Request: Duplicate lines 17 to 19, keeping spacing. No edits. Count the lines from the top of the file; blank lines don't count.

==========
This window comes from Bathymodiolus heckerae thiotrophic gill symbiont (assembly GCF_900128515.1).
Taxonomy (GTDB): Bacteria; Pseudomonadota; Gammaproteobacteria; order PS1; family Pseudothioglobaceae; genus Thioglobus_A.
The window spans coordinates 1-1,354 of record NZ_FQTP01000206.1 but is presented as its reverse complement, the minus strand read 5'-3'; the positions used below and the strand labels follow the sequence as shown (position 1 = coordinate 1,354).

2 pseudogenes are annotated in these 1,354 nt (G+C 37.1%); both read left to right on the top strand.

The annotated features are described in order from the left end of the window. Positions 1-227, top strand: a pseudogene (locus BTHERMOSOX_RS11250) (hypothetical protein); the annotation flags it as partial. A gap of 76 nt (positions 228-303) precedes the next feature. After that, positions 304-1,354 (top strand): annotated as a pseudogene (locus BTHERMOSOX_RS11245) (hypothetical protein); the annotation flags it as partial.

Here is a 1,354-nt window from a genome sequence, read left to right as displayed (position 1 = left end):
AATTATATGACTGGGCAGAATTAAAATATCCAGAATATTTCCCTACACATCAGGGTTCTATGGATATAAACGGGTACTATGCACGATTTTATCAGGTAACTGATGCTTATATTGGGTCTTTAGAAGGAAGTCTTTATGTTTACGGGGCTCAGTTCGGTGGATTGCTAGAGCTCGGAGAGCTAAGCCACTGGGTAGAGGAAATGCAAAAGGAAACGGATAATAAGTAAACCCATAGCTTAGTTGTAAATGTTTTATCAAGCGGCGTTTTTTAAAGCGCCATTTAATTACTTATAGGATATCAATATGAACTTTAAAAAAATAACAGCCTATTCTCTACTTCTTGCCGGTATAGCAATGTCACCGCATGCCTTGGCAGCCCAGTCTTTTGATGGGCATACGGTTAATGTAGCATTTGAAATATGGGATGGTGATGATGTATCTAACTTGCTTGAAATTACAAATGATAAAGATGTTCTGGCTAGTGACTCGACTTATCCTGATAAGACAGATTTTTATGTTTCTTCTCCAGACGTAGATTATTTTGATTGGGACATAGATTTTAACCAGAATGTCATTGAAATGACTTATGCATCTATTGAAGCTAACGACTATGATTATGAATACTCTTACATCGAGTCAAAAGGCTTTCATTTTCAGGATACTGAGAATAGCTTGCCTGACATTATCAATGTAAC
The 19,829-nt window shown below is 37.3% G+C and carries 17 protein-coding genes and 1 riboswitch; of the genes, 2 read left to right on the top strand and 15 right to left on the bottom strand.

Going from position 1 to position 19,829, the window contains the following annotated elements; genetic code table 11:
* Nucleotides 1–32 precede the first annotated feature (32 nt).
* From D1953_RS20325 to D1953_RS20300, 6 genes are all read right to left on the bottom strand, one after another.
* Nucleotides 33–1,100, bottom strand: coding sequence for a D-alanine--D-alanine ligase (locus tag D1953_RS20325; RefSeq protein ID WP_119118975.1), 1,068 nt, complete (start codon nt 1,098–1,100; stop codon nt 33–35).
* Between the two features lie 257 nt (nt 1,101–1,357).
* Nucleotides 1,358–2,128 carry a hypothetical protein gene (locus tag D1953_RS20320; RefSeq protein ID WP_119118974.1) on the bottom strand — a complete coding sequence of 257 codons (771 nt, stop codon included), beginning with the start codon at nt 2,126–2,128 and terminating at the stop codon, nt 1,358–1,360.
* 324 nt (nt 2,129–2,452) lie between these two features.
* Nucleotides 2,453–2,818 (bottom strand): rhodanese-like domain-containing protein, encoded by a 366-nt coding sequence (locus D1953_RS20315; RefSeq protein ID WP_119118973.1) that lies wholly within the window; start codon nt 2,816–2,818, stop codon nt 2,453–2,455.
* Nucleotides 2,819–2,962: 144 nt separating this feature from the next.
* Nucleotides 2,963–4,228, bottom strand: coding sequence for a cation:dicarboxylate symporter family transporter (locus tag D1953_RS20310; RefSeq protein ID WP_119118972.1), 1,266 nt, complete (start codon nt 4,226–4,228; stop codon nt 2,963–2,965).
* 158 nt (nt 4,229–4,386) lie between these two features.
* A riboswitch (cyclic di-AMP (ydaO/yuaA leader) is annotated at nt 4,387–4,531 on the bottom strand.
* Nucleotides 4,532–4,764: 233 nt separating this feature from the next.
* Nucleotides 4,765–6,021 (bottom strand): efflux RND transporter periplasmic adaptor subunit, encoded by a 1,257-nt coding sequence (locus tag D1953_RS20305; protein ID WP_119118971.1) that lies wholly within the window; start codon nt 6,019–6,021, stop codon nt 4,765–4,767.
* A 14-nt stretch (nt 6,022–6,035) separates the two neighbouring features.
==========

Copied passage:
* Nucleotides 2,819–2,962: 144 nt separating this feature from the next.
* Nucleotides 2,963–4,228, bottom strand: coding sequence for a cation:dicarboxylate symporter family transporter (locus tag D1953_RS20310; RefSeq protein ID WP_119118972.1), 1,266 nt, complete (start codon nt 4,226–4,228; stop codon nt 2,963–2,965).
* 158 nt (nt 4,229–4,386) lie between these two features.